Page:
Rather than think of social media as a competitor, publishers of print and online content should consider this as a useful set of online tools to promote their content, stay in touch with customers and raise their profile online. Here’s some practical ideas that pioneering publishers are already putting into practice, based on using social networks (Linked In, Twitter, Facebook), forums & Q&As and social content services (YouTube, slideshare, issuu…). The full version of this article is to be published in the May/June edition of InPublishing, but here’s a taster of how social media can actually help your publishing business.
1. Sourcing content
Twitter or relevant forums can be a useful source of content. Business zone (sift media) uses twitter for its members to contribute content during and after its live events.
2. Driving traffic
Placing snippets of content on social media sites can drive traffic back to the main publisher site. Rock Sound, a specialist music magazine, with over 20k twitter followers, now finds social media drives almost the same volume of traffic to its main site as google. Econsultancy have found that social media activity not only creates new sources of traffic, it also has a beneficial effect on their Google rankings.
3. Building relationships and growing commitment
Social media can help build relationships with casual visitors and gradually draw them into the core brand.
4. Researching new markets and finding new customers
In b2b publishing, Linked-in is a great resource for testing interest in new markets and products. Melcrum, a provider of events, content and networking for internal comms professionals, has used Linked-in to build networks and establish their business in Scandinavia and South Africa.
5. Building community and connecting readers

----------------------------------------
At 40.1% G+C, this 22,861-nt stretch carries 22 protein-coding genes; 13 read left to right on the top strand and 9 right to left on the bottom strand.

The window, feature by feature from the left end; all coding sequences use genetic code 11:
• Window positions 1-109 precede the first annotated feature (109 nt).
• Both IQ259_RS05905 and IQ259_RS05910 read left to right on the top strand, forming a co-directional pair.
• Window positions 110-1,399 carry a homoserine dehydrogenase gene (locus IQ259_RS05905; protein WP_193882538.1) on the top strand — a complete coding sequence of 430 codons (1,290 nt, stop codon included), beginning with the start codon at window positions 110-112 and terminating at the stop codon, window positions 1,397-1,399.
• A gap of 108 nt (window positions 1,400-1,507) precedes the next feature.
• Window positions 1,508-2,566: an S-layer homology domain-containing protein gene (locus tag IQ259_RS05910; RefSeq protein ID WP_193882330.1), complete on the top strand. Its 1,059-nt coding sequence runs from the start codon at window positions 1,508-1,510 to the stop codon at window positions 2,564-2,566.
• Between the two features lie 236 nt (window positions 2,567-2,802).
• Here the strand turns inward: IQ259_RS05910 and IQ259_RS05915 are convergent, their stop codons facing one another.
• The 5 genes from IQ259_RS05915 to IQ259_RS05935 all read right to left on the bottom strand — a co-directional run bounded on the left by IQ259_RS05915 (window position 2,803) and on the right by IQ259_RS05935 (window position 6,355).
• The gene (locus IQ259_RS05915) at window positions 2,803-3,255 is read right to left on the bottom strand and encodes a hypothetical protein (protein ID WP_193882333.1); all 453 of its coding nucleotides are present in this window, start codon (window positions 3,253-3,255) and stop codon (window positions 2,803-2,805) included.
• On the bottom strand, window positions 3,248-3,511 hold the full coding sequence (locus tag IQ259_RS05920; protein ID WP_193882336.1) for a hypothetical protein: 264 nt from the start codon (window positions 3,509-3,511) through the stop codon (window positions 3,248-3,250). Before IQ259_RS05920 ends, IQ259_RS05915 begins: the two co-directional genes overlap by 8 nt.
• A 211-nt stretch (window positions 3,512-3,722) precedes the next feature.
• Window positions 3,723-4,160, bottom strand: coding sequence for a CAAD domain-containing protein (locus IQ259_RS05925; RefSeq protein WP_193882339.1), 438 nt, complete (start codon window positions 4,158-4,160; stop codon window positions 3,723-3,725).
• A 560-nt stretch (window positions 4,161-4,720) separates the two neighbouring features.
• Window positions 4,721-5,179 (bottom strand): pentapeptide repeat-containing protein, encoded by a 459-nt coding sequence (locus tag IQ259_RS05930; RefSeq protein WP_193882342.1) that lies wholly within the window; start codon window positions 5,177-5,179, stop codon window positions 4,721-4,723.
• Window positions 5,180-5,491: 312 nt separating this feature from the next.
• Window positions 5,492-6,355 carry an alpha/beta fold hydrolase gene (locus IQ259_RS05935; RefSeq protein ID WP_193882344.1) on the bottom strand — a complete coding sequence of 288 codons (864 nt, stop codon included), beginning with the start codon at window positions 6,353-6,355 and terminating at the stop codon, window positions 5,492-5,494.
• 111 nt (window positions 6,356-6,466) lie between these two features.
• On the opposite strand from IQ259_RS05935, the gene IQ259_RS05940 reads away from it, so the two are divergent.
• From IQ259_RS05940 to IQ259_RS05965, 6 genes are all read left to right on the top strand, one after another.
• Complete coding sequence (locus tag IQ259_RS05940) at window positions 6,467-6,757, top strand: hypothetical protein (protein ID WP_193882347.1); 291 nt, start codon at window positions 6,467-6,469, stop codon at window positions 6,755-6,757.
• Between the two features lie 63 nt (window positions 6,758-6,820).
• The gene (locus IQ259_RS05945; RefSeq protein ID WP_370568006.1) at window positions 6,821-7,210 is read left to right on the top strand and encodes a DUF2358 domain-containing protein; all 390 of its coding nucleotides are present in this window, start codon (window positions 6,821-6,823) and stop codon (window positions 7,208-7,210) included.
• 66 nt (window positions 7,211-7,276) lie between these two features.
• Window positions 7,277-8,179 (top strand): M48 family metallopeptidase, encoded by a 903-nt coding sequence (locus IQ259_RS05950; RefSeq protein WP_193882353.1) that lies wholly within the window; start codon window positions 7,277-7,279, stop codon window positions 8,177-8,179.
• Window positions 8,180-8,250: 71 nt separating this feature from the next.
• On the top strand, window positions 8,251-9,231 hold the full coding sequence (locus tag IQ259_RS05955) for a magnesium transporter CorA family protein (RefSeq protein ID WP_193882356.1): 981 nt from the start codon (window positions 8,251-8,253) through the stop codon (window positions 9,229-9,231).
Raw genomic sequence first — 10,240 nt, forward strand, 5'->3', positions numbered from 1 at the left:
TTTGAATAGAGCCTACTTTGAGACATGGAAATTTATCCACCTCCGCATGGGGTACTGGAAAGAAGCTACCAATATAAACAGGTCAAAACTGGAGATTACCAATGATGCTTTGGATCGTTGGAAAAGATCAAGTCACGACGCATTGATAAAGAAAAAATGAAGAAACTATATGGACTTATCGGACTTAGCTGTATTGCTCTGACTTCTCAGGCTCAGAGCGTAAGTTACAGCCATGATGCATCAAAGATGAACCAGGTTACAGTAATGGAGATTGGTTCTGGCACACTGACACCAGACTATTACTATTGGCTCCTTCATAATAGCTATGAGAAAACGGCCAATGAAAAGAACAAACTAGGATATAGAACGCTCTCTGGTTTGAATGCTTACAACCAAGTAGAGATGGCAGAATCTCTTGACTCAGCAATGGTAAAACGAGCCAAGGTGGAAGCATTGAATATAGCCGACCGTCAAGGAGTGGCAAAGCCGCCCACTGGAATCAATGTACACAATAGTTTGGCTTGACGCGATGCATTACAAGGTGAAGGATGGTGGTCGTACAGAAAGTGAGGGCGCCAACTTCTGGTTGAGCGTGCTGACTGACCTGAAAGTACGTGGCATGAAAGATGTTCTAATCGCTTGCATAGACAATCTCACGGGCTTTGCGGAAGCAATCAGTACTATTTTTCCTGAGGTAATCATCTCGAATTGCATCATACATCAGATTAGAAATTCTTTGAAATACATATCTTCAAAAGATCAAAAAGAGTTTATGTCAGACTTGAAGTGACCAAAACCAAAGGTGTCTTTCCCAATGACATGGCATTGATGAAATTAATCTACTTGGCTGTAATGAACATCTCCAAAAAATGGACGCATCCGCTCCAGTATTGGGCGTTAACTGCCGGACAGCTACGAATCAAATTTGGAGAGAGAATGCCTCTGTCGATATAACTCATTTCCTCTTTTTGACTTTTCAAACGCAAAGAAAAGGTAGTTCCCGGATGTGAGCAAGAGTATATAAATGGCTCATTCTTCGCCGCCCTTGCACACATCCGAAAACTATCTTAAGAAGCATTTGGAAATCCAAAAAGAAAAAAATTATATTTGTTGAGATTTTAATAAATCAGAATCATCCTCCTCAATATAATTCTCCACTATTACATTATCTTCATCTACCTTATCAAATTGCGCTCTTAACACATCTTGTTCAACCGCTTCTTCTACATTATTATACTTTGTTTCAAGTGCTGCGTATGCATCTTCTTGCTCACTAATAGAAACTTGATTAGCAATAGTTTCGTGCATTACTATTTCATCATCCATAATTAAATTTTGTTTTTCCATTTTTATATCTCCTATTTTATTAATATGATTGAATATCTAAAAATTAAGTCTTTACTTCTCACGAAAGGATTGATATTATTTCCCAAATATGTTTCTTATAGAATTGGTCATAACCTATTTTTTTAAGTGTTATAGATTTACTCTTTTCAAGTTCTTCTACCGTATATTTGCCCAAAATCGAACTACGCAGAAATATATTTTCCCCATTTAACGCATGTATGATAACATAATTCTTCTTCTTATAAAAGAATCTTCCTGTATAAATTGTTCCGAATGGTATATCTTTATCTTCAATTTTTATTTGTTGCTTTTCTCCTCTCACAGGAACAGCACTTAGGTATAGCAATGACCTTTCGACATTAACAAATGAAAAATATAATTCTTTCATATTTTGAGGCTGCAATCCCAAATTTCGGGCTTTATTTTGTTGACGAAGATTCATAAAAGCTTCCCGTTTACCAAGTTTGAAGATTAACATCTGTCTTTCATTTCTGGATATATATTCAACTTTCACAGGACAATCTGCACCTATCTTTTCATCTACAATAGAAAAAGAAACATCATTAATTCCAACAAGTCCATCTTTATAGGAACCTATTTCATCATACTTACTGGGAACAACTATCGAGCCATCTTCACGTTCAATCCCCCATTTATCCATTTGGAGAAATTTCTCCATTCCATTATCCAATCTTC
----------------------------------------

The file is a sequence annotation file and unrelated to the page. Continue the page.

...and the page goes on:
Creating groups on Linked-in or facebook can establish a media brand as an authority on a subject, and enable readers to connect with each other directly.
6. Providing customer service
Social media provides opportunities to solve customer questions quickly, and happy customers can share their experiences with their contacts. The Gadget show has used its facebook page to answer visitor queries, and Bike Magic uses twitter to answer reader questions.
7. Creating commercial opportunities
Placing editorial content on social media sites can create new commercial opportunities. Motorcycle news has a video channel on You Tube, and receives a share of ad revenues. Rock Sound have sold twitter campaigns to mobile advertisers.
8. Marketing events
Social networks can accelerate word of mouth and peers can encourage their contacts to attend. Involving prospective visitors in the content of the event in advance, and asking for their views has worked for consumer events such as the Gadget Show and b2b conferences run by SIPA and Incisive.
Look out for the full article in InPublishing for some more examples and practical tips. Social media is unlikely to be a quick win – many of the publishers quoted above have been experimenting in this field for two or three years. However, it is a great long term strategy if you have access to quality content and actively want to communicate with your readers. Do comment below if you have experiences to share, or join the Specialist Media Network on Linked-in to swap ideas with 240 other specialist media owners. Or attend the Specialist Media Show on 25 May; there are workshops and conference sessions on how media businesses can maximise the value of social media.
About the author: Carolyn Morgan runs Penmaen Media, a consultancy business that creates practical digital media and marketing strategies, with particular expertise with media businesses. Do contact us if you’d like an initial discussion on how to create a pragmatic social media strategy for your media business.